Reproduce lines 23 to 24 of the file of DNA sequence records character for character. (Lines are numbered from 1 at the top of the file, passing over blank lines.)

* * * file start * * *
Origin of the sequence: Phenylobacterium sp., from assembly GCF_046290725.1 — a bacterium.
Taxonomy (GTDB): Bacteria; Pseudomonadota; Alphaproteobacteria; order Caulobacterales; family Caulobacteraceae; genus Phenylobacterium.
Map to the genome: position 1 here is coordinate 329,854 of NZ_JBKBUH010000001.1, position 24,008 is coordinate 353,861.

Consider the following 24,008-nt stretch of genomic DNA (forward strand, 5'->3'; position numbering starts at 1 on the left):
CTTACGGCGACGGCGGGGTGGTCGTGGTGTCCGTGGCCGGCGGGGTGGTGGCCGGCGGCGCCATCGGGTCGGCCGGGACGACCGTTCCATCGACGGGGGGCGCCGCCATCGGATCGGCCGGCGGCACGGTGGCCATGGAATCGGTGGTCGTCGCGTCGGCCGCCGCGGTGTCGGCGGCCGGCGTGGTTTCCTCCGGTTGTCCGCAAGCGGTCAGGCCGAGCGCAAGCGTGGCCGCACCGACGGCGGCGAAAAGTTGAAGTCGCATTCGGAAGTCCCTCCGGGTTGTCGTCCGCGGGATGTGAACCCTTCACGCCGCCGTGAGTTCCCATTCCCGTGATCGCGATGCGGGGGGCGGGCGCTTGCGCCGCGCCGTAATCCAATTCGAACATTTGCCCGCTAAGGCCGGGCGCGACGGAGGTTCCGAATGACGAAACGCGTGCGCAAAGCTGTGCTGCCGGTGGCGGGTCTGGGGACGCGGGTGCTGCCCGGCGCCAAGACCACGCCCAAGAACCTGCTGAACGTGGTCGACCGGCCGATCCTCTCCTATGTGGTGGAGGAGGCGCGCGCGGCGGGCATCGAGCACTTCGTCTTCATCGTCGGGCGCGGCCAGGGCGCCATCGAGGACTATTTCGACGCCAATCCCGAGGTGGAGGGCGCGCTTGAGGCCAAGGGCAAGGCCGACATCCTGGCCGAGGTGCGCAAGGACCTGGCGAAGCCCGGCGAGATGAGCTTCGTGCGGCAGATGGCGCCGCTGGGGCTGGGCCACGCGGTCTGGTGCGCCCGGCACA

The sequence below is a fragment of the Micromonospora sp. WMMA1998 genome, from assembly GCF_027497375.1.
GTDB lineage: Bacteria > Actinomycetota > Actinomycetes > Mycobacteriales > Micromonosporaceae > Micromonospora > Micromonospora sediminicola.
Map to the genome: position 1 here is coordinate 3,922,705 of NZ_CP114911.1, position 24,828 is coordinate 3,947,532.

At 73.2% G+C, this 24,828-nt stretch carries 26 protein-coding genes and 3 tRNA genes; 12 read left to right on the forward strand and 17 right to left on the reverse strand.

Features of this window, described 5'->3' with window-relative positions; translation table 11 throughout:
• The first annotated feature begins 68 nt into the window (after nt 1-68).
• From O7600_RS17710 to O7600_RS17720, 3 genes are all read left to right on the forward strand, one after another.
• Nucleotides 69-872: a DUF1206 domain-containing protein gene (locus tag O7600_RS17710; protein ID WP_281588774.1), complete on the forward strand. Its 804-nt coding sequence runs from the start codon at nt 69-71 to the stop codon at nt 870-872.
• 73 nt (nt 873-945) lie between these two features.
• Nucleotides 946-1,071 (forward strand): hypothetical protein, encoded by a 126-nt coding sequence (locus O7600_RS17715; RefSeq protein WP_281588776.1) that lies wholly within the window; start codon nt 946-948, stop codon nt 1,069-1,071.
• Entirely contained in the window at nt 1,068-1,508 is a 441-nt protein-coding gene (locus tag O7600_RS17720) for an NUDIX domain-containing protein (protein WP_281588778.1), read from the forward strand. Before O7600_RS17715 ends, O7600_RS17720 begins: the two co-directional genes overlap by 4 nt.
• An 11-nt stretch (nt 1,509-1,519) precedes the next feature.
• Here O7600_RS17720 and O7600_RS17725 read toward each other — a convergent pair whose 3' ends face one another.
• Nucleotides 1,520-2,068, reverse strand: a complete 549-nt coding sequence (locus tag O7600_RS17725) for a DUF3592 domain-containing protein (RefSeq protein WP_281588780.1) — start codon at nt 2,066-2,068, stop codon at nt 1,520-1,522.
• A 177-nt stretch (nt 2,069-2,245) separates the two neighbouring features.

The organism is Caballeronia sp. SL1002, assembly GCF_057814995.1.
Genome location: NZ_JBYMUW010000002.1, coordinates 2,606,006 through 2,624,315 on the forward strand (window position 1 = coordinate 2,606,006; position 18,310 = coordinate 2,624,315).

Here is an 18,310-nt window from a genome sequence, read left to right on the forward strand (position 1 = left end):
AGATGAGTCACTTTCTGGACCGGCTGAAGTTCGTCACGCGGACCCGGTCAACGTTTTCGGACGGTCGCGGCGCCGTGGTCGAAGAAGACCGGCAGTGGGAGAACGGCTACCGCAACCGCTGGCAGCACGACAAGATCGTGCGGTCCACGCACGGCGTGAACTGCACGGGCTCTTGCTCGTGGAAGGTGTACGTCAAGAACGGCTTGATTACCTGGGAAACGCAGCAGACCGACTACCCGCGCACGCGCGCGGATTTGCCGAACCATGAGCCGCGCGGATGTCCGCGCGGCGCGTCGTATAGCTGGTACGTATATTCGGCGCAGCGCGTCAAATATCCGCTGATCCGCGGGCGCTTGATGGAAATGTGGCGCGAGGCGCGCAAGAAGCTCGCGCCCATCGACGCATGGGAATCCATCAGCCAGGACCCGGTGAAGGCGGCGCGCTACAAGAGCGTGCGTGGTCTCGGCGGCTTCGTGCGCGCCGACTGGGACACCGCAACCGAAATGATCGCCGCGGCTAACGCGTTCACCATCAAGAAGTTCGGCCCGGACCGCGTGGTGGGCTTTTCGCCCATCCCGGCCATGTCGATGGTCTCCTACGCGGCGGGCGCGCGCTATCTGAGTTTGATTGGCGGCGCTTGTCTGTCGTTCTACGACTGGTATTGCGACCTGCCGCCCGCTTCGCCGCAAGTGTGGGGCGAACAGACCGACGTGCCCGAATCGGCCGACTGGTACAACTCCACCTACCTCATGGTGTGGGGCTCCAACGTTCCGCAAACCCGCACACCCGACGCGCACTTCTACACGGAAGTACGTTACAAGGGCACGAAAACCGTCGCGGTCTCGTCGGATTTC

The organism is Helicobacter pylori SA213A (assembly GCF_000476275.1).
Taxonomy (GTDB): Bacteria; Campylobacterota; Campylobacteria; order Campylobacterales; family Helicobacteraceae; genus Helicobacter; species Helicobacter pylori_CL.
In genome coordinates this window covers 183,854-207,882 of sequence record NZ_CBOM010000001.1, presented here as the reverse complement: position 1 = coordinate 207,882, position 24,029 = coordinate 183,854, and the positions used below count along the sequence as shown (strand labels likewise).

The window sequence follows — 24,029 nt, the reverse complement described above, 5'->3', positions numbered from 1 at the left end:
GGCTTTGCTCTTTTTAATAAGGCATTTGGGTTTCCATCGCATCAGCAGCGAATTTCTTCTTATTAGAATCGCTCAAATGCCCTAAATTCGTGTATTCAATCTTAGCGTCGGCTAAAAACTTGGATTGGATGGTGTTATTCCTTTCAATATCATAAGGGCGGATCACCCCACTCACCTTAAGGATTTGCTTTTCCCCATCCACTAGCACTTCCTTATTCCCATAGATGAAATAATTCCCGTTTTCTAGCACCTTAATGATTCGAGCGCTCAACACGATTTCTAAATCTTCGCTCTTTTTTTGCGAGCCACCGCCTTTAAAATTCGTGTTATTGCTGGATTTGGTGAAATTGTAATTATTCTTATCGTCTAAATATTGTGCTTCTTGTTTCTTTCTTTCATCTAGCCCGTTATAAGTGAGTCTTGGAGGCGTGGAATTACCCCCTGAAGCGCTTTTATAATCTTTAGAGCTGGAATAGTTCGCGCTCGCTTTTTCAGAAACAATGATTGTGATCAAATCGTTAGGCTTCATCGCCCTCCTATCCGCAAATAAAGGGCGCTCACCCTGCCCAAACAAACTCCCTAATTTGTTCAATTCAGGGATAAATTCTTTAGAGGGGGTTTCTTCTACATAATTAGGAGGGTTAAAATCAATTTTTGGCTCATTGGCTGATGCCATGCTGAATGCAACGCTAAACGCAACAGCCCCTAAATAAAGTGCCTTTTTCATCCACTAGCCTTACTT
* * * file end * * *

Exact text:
Here is an 18,310-nt window from a genome sequence, read left to right on the forward strand (position 1 = left end):
AGATGAGTCACTTTCTGGACCGGCTGAAGTTCGTCACGCGGACCCGGTCAACGTTTTCGGACGGTCGCGGCGCCGTGGTCGAAGAAGACCGGCAGTGGGAGAACGGCTACCGCAACCGCTGGCAGCACGACAAGATCGTGCGGTCCACGCACGGCGTGAACTGCACGGGCTCTTGCTCGTGGAAGGTGTACGTCAAGAACGGCTTGATTACCTGGGAAACGCAGCAGACCGACTACCCGCGCACGCGCGCGGATTTGCCGAACCATGAGCCGCGCGGATGTCCGCGCGGCGCGTCGTATAGCTGGTACGTATATTCGGCGCAGCGCGTCAAATATCCGCTGATCCGCGGGCGCTTGATGGAAATGTGGCGCGAGGCGCGCAAGAAGCTCGCGCCCATCGACGCATGGGAATCCATCAGCCAGGACCCGGTGAAGGCGGCGCGCTACAAGAGCGTGCGTGGTCTCGGCGGCTTCGTGCGCGCCGACTGGGACACCGCAACCGAAATGATCGCCGCGGCTAACGCGTTCACCATCAAGAAGTTCGGCCCGGACCGCGTGGTGGGCTTTTCGCCCATCCCGGCCATGTCGATGGTCTCCTACGCGGCGGGCGCGCGCTATCTGAGTTTGATTGGCGGCGCTTGTCTGTCGTTCTACGACTGGTATTGCGACCTGCCGCCCGCTTCGCCGCAAGTGTGGGGCGAACAGACCGACGTGCCCGAATCGGCCGACTGGTACAACTCCACCTACCTCATGGTGTGGGGCTCCAACGTTCCGCAAACCCGCACACCCGACGCGCACTTCTACACGGAAGTACGTTACAAGGGCACGAAAACCGTCGCGGTCTCGTCGGATTTC